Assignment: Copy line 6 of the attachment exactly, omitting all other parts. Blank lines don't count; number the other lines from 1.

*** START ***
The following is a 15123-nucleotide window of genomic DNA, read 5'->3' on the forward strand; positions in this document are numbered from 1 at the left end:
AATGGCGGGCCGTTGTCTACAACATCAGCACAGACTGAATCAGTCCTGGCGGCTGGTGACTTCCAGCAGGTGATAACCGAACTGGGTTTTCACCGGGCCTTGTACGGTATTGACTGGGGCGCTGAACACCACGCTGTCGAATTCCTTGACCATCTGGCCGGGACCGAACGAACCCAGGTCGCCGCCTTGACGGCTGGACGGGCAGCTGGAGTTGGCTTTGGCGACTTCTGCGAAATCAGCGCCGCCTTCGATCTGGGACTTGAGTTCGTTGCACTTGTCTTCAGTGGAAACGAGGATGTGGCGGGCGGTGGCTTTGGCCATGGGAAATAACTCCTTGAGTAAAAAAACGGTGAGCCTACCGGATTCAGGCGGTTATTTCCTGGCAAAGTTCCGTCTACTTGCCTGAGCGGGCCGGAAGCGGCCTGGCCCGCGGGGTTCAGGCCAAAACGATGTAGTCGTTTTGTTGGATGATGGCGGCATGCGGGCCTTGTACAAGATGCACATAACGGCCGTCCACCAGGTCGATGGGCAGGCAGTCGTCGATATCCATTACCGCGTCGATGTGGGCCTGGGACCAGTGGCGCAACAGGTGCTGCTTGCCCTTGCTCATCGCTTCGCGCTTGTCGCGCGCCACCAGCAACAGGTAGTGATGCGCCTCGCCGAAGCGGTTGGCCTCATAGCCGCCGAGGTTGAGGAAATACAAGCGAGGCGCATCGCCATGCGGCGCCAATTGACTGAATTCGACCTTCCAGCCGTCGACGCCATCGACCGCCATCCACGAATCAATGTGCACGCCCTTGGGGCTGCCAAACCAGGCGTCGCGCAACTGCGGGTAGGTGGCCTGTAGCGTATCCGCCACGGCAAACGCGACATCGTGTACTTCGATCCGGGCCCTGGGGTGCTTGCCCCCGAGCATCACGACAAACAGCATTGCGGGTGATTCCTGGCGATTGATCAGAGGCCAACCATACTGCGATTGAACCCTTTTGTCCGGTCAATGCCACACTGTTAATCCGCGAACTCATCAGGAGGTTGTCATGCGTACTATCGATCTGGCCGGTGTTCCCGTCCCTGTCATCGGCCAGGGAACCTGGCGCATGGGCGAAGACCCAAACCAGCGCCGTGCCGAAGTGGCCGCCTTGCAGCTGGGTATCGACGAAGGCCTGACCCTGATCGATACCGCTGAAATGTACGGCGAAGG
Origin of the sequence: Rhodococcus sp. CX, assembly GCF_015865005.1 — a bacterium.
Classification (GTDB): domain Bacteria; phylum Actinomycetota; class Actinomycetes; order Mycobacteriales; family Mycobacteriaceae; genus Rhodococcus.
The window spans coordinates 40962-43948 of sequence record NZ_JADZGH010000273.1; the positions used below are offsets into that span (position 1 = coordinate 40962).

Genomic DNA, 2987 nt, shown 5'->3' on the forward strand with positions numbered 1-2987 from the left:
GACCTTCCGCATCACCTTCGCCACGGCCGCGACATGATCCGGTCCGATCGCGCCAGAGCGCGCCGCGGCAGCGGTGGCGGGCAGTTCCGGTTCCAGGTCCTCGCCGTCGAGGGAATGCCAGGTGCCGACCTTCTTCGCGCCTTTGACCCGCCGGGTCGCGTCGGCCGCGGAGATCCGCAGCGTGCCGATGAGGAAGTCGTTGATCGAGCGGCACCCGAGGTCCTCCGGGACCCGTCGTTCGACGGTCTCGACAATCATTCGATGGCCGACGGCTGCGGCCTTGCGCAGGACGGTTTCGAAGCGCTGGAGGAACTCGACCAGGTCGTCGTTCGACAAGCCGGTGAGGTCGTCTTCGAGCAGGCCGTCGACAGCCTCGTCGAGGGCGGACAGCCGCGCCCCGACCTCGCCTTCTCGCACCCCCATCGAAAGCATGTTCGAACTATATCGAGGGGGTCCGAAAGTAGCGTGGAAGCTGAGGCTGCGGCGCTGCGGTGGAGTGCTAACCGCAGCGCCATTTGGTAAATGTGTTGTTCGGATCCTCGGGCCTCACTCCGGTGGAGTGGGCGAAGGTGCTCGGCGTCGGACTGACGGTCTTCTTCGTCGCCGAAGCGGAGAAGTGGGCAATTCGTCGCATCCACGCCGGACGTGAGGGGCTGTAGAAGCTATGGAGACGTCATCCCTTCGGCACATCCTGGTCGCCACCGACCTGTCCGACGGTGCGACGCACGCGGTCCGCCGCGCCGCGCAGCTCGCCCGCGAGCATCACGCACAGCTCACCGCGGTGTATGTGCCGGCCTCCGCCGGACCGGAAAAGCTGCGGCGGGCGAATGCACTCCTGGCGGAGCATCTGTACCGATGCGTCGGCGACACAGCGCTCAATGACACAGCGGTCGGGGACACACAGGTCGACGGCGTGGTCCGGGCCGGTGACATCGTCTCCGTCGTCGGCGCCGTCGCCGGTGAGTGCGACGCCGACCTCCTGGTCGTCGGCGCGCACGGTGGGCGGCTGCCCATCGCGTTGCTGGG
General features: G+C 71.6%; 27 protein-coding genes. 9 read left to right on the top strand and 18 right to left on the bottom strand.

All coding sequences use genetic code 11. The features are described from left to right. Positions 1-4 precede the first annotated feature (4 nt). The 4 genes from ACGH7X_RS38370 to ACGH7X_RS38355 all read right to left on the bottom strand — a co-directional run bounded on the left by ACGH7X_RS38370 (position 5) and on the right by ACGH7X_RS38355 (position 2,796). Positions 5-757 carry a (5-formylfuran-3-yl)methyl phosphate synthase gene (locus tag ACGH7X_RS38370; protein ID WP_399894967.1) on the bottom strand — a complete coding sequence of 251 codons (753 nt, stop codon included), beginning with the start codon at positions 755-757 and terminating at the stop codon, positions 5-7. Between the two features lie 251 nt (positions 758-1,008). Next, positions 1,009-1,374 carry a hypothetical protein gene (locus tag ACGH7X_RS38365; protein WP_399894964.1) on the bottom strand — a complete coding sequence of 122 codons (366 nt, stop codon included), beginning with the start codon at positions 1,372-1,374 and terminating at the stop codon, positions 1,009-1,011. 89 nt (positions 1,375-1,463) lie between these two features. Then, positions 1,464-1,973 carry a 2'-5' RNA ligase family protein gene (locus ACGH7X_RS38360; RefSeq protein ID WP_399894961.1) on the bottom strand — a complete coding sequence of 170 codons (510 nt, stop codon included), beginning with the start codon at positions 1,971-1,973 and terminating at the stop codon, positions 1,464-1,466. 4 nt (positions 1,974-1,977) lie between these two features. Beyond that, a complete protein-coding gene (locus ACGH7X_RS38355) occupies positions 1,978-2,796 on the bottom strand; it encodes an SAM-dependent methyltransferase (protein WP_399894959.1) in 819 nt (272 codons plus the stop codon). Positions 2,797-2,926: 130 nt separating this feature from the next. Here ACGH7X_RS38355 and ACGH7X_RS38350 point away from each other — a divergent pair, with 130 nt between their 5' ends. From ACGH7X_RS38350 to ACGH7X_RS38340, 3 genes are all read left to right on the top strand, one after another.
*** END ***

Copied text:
Genomic DNA, 2987 nt, shown 5'->3' on the forward strand with positions numbered 1-2987 from the left: